top of page
  • Writer's pictureJolanta Nowobilski

4 Tips On What I Learned About Cooking For A Crowd From Working in Food Service

As the holiday season approaches and somewhat precedented times are coming back, cooking for a crowd may be something new or that's out of practice. When I started working in foodservice a little over two years ago, I was experienced in my kitchen at home, but I had a steep learning curve when it came to preparing food for hundreds of people (literally!). In this article, I will go into what I learned from these experiences and how you can apply them to cooking for a larger crowd.

Disclaimer: I don't have a lot of traditions in my family around any holiday so those are not as important to me in my decision-making process.

1. Know Your Limits

Time management is key in prepping your meals. This is going to look different depending on how many people you are serving and who is helping. In my two current roles, school nutrition worker and dietary assistant at an eating disorder clinic, the time management is vastly different.

At my school nutrition job, I work with a team of five people with dedicated stations and we serve around 600-700 meals a day at lunch.

At the clinic for eating disorders, I prepare breakfast, morning snack, lunch, afternoon snack, and dinner by myself or with one other person for anywhere from 5 to 15 patients, depending on the day.

Even if you can multitask in the kitchen or have a team helping you, give yourself enough time to prepare each dish as if one at a time. If you can multitask, this will give more time to tidy the kitchen or spend time with loved ones. After all, the holidays are about you, too!

2. Not All Of The Food Has To Be Piping Hot Out of The Oven

For a lot of home cooks, there's a desire to be "restaurant-quality". In this standard there is also the desire to have their service at a restaurant level with everything being ready at the same time when it's time to serve. It's certainly valid to want that, but if it's causing unnecessary stress (like it has done for me), it's ok to look at other options.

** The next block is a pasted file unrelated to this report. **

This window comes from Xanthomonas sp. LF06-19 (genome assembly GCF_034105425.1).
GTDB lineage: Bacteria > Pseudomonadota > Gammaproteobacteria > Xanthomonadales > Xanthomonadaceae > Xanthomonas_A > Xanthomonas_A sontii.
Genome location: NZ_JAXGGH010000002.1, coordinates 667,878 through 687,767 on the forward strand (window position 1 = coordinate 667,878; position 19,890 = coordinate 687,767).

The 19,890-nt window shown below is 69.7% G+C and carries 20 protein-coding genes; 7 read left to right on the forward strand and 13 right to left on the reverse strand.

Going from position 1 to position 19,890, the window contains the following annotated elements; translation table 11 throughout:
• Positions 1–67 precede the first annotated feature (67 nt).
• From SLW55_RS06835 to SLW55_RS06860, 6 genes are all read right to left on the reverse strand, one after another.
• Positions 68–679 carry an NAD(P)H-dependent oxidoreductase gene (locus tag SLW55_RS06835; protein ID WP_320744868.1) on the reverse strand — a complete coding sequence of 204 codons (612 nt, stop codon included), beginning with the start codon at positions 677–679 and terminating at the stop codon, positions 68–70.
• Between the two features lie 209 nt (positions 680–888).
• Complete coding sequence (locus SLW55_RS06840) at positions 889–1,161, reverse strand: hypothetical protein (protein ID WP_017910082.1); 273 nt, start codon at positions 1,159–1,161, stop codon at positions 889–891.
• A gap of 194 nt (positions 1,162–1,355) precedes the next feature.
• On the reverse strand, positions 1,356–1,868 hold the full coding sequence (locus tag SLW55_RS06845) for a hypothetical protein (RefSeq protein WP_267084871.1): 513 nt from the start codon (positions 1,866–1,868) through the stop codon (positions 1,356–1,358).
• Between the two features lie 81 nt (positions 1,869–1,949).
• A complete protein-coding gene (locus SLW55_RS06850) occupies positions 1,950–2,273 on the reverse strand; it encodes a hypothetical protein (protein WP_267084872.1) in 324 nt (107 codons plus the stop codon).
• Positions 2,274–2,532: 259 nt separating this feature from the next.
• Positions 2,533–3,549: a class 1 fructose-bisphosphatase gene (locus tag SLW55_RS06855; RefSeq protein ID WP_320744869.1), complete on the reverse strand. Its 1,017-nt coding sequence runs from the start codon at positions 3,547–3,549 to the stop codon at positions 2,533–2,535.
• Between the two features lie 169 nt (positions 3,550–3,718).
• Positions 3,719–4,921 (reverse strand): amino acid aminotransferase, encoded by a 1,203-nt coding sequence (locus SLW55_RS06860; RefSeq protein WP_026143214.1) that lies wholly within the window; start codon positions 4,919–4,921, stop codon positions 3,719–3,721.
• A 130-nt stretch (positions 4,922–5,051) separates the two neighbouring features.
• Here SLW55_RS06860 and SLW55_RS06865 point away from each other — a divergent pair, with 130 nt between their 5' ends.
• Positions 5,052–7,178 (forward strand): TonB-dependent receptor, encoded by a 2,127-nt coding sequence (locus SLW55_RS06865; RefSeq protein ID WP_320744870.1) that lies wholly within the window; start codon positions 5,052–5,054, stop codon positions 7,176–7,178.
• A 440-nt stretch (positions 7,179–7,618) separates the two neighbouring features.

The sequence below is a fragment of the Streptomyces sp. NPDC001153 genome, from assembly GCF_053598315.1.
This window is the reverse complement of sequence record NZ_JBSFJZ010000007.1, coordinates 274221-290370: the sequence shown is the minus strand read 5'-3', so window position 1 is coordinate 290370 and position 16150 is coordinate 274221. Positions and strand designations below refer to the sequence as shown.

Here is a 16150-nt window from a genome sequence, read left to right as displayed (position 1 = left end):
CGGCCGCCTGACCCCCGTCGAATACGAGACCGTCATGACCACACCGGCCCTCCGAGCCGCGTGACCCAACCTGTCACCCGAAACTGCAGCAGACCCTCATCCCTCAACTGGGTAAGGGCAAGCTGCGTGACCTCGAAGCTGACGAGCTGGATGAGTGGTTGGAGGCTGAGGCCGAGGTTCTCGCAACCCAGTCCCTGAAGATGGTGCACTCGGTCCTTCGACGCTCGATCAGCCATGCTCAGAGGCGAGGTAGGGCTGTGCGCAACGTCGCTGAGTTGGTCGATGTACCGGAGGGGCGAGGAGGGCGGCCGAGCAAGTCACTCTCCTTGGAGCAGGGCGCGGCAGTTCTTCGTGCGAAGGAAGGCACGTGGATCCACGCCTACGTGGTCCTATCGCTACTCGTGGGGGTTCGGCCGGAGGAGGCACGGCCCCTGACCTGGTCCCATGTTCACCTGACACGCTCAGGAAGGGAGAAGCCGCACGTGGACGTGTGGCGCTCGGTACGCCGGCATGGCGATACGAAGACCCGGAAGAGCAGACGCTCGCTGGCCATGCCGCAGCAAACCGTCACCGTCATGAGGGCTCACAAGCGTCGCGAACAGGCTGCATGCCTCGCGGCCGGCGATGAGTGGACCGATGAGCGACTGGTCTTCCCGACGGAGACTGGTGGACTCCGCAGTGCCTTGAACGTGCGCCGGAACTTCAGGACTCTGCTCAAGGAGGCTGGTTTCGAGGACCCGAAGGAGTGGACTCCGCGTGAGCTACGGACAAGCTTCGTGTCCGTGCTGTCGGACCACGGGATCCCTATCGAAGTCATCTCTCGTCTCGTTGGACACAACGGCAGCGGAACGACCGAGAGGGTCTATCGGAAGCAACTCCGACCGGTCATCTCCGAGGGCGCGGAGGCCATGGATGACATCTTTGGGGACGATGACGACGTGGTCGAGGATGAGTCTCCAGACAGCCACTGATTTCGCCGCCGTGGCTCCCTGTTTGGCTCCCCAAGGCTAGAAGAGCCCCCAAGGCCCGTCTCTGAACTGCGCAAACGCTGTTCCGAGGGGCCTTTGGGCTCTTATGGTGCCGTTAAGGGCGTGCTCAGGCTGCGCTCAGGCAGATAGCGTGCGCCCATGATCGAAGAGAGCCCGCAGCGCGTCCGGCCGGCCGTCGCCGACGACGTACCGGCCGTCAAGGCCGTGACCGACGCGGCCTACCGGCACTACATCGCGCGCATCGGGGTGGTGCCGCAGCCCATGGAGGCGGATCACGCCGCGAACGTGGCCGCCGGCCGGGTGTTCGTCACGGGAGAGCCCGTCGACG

In the school kitchen, we cook our foods in advance to keep in a warmer, keeping it above 135°F until serving time. Admittedly, this works better for some items more than others, depending on when and at what temperature you put it in the warmer or low oven. On the opposite end of the thermometer, we also keep most of fruits and vegetables raw and cold, which frees up space in our warmer and hot serving lines.

So, think about what foods would be ok cold (or even room temp)! How much of a staple is that green bean casserole at the Thanksgiving table? Or could you swap it out for a cold green bean salad with other beautiful autumnal flavors?

3. Keep It Simple

I know it's tempting to have so many options and make this big, beautiful spread on the holidays.

When our staff was downsized due to a labor shortage, my manager decided to cut down on our entrée variety because it was not feasible to be making that many different options with the amount of hands we had. It is more practicable to make more of a few dishes than to make less of a lot of dishes.

Calculators like this one for Thanksgiving from Personal Creations can be helpful in eliminating the guesswork with how much food to make (even if you want leftovers).

4. It's OK to Have Pre-Made Options

Continuing on the previous point, if you want an easy way to add variety with minimum effort, pre-made options are great!

Another change when our staff was downsized due to a labor shortage was some of our recipes were swapped for products that were already made and that we had to just pop into the oven. For example, we used to make Bean & Cheese Burritos by hand and now they come prepackaged and ready for the oven. It makes for a more consistent product and saves on time and mental energy.

I know for a lot of home cooks, there's this notion that everything needs to be made from scratch, especially for important holidays. While that may be your preferred way because you love cooking, feeling pressured to do so isn't a great feeling. Get a pie or two from your favorite bakery! Get an appetizer dip from the store! The options are endless!


bottom of page